Marketers, agencies give high marks, but are more critical of their own work
NEW HAVEN, CT -- Corporate marketers and ad agency personnel feel pretty good about the quality of creativity overall in today’s advertising – just not quite as good, apparently, about their own work.
In a just-completed poll by CRN International, 76 percent of respondents rated the overall quality of creative work in today’s advertising either excellent or good. Asked how they would rate the quality of creative on the brands with which they are associated, that satisfaction indicator dropped to 63 percent.
The survey comes at a time when radical changes in the advertising business threaten to trump advertising creative as the primary focus. While new technologies alter media procurement, new devices revolutionize consumption habits, and new generations of buyers prompt shifts in branding strategies, creative content remains the constant in engaging consumers.
The findings in general cast a positive impression on the quality of creative produced by today’s advertising community, from both a corporate and agency perspective:
- 76 percent of the survey base rated the quality of creative work in today’s advertising as either excellent (7 percent) or good (69 percent). Less than 2 percent said the quality is poor.
- These numbers were relatively the same among brand marketing respondents and agency respondents.
- While the majority of respondents (61 percent) said their assessments were about the same as they would have been a year ago, 27 percent said they feel the quality of creative has improved in the past year while 12 percent feel it has gotten worse.
While respondents were positive about the creative being done on their own brands, their enthusiasm was not as high as it was for the quality of creative in the industry as a whole:
- Slightly more than 63 percent of the respondents rated the quality of the creative work on their own brands either excellent or good.
- About 67 percent of the corporate respondents feel their own brand creative was excellent or good, while 59 percent of agencies gave an excellent or good score to the brands with which they are associated.
What did the marketers and agencies say is the biggest challenge to developing quality creative? Overall, 37 percent said the number one challenge is properly understanding what resonates with today’s consumers. In second place, at 31 percent, is the lack of proper corporate culture/environment to foster and support creativity. To a lesser extent, respondents noted too many other priorities (13 percent), the availability of high-quality creative talent (6 percent), and the fear of failure (6 percent).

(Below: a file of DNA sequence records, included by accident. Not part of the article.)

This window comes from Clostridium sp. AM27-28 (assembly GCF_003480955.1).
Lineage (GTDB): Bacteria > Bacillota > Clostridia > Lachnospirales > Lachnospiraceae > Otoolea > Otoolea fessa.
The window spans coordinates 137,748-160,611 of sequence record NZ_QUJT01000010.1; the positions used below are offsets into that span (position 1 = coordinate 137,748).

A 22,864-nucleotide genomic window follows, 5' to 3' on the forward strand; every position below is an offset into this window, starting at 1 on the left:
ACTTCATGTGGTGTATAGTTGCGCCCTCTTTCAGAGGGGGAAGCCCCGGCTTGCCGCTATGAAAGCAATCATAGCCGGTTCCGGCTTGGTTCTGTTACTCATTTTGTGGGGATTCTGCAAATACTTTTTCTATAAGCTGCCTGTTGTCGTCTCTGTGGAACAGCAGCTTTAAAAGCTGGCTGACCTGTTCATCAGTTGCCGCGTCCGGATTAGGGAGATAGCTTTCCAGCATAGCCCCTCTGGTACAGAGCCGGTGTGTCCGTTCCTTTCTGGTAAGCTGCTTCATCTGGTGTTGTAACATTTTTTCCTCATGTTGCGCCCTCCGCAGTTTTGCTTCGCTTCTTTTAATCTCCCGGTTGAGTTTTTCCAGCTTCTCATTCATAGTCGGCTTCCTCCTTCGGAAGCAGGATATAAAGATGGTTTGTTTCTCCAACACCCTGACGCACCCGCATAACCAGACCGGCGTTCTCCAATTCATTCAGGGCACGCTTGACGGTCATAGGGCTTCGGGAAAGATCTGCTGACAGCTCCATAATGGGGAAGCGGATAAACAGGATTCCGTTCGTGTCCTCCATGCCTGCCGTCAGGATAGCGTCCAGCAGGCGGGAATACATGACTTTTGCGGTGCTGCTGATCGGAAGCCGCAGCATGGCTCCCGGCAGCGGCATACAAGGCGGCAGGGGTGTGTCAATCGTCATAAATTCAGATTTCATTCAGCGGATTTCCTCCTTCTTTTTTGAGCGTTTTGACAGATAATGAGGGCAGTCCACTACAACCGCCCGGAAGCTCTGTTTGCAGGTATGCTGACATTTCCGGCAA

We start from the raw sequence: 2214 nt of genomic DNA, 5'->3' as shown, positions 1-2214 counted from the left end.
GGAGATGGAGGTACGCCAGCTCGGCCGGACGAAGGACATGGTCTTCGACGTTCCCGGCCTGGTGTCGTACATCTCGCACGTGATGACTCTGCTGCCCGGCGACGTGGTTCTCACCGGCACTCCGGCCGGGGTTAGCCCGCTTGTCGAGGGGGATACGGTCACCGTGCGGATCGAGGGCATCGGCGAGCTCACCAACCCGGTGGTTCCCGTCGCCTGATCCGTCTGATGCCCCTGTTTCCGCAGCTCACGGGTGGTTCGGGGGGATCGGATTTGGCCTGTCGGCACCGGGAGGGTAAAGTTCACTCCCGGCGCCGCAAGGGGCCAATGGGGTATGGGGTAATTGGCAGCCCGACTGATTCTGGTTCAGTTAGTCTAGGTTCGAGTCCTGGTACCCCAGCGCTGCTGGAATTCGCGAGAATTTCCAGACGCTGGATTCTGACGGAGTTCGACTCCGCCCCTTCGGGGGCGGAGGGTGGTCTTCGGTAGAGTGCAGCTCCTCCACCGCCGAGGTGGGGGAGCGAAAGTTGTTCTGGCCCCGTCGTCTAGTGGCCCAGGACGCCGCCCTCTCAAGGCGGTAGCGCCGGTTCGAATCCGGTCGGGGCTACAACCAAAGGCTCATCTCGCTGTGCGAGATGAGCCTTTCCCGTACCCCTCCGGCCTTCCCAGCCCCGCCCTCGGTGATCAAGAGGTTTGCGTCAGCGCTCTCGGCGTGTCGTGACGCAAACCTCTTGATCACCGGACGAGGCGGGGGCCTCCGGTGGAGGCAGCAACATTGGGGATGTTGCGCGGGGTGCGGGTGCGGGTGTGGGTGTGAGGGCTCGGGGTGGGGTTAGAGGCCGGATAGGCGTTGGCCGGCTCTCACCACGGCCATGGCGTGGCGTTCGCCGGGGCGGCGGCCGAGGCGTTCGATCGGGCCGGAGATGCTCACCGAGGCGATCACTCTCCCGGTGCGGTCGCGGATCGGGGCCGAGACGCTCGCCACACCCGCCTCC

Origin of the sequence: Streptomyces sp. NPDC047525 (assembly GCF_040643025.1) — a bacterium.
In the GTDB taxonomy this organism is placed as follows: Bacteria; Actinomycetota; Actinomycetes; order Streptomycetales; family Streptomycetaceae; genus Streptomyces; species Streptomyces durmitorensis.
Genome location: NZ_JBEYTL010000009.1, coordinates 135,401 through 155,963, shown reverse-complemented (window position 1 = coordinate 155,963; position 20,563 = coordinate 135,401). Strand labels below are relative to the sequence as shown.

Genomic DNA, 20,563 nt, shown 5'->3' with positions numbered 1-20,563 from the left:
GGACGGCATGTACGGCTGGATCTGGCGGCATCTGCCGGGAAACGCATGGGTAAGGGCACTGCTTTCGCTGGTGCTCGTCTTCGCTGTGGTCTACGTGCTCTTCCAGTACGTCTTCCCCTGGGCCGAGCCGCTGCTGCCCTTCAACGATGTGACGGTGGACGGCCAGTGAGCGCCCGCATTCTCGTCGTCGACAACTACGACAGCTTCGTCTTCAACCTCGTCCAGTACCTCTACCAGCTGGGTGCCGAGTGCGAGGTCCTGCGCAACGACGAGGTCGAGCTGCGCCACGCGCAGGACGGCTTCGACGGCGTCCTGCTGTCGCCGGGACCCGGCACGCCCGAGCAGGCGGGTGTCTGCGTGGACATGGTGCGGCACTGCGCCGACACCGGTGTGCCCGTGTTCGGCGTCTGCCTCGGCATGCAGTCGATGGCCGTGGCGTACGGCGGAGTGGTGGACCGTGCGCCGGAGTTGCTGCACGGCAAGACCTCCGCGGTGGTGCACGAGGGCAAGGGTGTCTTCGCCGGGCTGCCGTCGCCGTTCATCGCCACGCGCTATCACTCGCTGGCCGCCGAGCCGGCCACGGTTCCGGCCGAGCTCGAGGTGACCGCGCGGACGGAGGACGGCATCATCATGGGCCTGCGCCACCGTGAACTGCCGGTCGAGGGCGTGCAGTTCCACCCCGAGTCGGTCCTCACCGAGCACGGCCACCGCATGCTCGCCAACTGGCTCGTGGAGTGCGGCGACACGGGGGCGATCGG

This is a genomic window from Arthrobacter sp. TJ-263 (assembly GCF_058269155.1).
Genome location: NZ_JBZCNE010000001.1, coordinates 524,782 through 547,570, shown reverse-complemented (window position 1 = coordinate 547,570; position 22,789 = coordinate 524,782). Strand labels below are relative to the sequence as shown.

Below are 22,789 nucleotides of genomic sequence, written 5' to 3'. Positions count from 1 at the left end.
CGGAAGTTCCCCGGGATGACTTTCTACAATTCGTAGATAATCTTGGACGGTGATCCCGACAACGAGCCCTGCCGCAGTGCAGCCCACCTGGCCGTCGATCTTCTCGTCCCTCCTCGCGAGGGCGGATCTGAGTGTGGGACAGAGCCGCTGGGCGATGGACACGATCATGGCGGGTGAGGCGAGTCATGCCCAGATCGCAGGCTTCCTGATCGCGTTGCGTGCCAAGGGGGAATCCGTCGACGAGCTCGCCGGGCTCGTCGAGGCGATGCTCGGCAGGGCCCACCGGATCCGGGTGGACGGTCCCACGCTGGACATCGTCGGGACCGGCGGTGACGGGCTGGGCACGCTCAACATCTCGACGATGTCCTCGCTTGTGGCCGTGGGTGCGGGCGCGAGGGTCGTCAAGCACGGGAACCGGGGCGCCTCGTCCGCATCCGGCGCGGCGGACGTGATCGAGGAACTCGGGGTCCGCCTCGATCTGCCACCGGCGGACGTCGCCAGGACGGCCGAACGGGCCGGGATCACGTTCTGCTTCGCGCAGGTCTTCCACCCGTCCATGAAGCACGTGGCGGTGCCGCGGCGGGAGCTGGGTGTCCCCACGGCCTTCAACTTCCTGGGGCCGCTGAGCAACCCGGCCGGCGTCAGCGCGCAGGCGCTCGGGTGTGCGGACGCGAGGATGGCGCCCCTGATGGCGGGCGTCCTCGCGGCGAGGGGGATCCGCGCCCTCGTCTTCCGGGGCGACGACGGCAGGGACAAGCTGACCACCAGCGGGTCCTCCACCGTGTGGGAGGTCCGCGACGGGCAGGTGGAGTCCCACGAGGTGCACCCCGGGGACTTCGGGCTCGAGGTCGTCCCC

Interestingly, brand managers and agencies had slightly different takes on the question. The brand managers cited the lack of proper corporate culture (37 percent) as their top obstacle to quality creative, with understanding the consumer second, at 30 percent.
For agencies, however, understanding consumers is the biggest obstacle, at 46 percent, almost twice the number (24 percent) of agency respondents who cited corporate culture.
The survey asked respondents what type of creative content they feel is the most effective in matching their marketing objectives. The answers overwhelmingly supported “informative” ads as the most effective, at 65 percent, followed by “touching” ads (15 percent) and humorous ads (10 percent). Some respondents choose to write in their own top characterizations: “inspirational,” “compelling,” “relevant,” and “trustworthy.”
When it comes to the quality of creative in radio advertising vs. other forms of media, the respondents were not quite as enthusiastic, with 44 percent calling it about the same, 45 percent regarding it as worse than other media, and 11 percent saying it is better than other media.
Radio creative is not a priority at many agencies, where the focus tends to be on creative for other media, such as television. With the tendency to take the words from a television ad and use them in a radio campaign, the language often isn’t properly suited for or aligned with what radio listeners would be expected to respond to favorably. The result is predictable.
The full White Paper from CRN’s research offers more data and analysis, anecdotal responses, and suggestions on what organizations can do to keep creative work at high levels.
About CRN International
CRN International (www.crnradio.com) uses radio differently to solve marketing challenges for major brands. It excels in using non-traditional promotional tactics to separate brand messages from the clutter and generate measurable results. It is based in Hamden, CT, and has offices in New York; Minneapolis; Detroit; and Hershey, PA.
For more information, contact: Jim Alkon, Marketing Director, CRN International, email@example.com, 203-407-3341.